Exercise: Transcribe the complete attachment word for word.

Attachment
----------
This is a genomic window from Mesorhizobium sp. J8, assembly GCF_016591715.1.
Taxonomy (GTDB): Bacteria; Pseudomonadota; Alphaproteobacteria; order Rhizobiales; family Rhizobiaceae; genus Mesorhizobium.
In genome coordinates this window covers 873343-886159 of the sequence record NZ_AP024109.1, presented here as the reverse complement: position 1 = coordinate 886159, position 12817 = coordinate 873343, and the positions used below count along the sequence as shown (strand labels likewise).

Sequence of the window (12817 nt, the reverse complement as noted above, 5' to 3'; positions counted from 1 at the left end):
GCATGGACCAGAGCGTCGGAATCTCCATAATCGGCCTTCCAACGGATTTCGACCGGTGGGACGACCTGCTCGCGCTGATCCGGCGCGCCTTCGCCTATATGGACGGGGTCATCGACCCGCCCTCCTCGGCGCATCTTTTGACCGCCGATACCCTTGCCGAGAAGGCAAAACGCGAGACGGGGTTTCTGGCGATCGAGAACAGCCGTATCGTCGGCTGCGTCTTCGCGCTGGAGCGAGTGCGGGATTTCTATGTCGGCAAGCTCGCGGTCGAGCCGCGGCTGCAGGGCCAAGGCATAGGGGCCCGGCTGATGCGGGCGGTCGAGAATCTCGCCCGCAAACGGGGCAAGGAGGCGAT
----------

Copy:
This is a genomic window from Mesorhizobium sp. J8, assembly GCF_016591715.1.
Taxonomy (GTDB): Bacteria; Pseudomonadota; Alphaproteobacteria; order Rhizobiales; family Rhizobiaceae; genus Mesorhizobium.
In genome coordinates this window covers 873343-886159 of the sequence record NZ_AP024109.1, presented here as the reverse complement: position 1 = coordinate 886159, position 12817 = coordinate 873343, and the positions used below count along the sequence as shown (strand labels likewise).

Sequence of the window (12817 nt, the reverse complement as noted above, 5' to 3'; positions counted from 1 at the left end):
GCATGGACCAGAGCGTCGGAATCTCCATAATCGGCCTTCCAACGGATTTCGACCGGTGGGACGACCTGCTCGCGCTGATCCGGCGCGCCTTCGCCTATATGGACGGGGTCATCGACCCGCCCTCCTCGGCGCATCTTTTGACCGCCGATACCCTTGCCGAGAAGGCAAAACGCGAGACGGGGTTTCTGGCGATCGAGAACAGCCGTATCGTCGGCTGCGTCTTCGCGCTGGAGCGAGTGCGGGATTTCTATGTCGGCAAGCTCGCGGTCGAGCCGCGGCTGCAGGGCCAAGGCATAGGGGCCCGGCTGATGCGGGCGGTCGAGAATCTCGCCCGCAAACGGGGCAAGGAGGCGAT